If we start with desktop virtualization -- and the only reason I start there is because they recently acquired Wyse -- what are they thinking? Will Dell use vWorkspace to go up against Citrix and VMware? That would be a bad business decision. vWorkspace is a good product, but it doesn't even register as a competitor in the marketplace today. What is the plan ? Bundle Dell servers, storage, networking, SSL VPN, Wyse thin clients and vWorkspace and deliver end-to-end desktop virtualization? That is a very thin and short-lived proposition.

When I compare Quest's virtualization solutions to what Dell currently has in its portfolio, I see so many duplications, AppAssure conflicts with vRanger, vKernel and vFoglight. Now, don't get me wrong -- Quest has some great software. My question is, where does it fit in with Dell? One Identity and Access Management is cool, but as Gabe Knuth writes at BrianMadden.com, are they thinking of pairing this with SonicWALL and going up against Citrix CloudGateway and VMware Horizon? Windows Server Management solutions, does this not become somewhat of a duplicate software offering considering Wyse's WSM? The Database management solutions are definitely a value-add, but I am still not able to piece this acquisition together.

Dell, are you an end-to-end datacenter provider? A virtualization management solutions provider? Are you getting into the end-user virtualization space, end-to-end? Meaning apps, data and desktops from a software and hardware perspective?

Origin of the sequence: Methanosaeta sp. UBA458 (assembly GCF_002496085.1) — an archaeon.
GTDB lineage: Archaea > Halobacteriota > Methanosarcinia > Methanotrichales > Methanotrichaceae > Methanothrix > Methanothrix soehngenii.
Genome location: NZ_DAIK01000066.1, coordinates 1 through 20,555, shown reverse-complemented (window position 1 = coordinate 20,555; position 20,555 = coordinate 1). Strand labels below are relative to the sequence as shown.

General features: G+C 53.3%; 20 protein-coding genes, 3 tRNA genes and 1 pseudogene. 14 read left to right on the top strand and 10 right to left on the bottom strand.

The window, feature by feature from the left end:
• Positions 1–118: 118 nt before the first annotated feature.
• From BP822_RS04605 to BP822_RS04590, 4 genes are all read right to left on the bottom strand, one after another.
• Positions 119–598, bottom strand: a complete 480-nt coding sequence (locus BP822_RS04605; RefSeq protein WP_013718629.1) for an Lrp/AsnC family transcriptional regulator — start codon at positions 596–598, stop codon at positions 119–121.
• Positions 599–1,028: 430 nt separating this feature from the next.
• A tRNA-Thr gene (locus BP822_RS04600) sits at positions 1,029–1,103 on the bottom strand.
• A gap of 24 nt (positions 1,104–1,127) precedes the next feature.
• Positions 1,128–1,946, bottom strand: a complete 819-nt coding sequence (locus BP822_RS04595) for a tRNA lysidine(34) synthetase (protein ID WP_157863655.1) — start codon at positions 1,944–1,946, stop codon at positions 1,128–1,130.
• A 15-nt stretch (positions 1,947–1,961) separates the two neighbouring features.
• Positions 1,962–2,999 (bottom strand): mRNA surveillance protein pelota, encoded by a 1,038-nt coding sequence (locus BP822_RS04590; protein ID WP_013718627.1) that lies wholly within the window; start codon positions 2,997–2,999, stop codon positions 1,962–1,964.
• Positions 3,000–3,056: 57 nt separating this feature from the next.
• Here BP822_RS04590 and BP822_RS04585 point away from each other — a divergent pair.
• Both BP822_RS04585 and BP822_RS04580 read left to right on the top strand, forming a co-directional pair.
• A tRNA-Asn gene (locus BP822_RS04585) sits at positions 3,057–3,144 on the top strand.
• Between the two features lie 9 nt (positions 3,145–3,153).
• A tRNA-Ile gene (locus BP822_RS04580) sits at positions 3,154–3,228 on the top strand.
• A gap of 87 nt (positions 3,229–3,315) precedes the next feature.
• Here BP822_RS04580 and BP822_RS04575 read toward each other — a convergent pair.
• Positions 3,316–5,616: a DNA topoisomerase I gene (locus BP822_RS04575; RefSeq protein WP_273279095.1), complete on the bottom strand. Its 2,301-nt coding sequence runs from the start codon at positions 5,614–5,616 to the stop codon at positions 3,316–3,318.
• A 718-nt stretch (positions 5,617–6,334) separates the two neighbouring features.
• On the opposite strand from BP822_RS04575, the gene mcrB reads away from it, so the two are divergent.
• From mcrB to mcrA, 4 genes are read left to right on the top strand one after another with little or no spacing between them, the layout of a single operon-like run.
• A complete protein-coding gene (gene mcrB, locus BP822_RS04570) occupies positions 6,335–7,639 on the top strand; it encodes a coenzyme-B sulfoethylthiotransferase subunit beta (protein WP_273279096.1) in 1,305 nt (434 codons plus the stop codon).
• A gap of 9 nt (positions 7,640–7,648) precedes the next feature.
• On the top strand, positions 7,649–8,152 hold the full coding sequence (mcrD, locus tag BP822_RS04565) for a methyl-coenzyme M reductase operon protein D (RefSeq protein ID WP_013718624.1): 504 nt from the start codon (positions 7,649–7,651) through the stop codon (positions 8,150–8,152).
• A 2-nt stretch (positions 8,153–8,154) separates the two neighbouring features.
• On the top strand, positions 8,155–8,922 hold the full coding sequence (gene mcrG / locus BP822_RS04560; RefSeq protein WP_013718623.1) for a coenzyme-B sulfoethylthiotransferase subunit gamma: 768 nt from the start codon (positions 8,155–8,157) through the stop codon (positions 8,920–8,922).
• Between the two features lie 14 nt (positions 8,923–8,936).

Posted by Elias Khnaser on 07/09/2012 at 12:49 PM0 comments


Where Yammer Fits in Microsoft's Cloud

I can't seem to stop writing about Microsoft, and as I have been touting for a while now, the company is in high innovation mode, striking on multiple fronts and it seems to be in a hurry, acquiring where it needs to, improving where it needs to and building where it must.

Just last week I was discussing whether or not the company would build or buy a tablet and Microsoft unveils Surface. I still think they will acquire RIM or Nokia. The latter is what I am leaning towards as its current stock price is ideal, but we will see.

On the heels of Windows Server 2012, all the new features of Hyper-V 3, new SQL server, new App-V 5, an enhanced cloud strategy with Azure now also focusing on IaaS instead of just PaaS, Microsoft finally admits that SharePoint and its social capabilities are not good enough for the enterprise and recognizes that this is an area where it desperately needs improving and developing something from the ground up would take time, so Yammer was acquired without hesitation.

Where will it fit? Everywhere! For starters Yammer will layer on top of SharePoint and extend its features for more social enterprise friendliness. After that, they will go after Skydrive for the enterprise and extend collaboration features to files -- in the words of fellow analyst Jason Maynard, "Files are to collaboration what photos are to Facebook" and honestly I could not have summarized better.

Microsoft has recognized that both e-mail and file sharing a la SharePoint are not good enough anymore for today's enterprises. Yammer will bring that much-needed collaboration and breathe life into Microsoft's products, including Office.

But what else can Microsoft do with Yammer? Well, how about integration with Lync? That would be a perfect combination. Not only can you collaborate on files in Skydrive and SharePoint, but you can also launch meetings using Lync from within Yammer. It's very similar to how Citrix will integrate Podio with the GoTo family and very similar to how Cisco will integrate WebEx with Quad.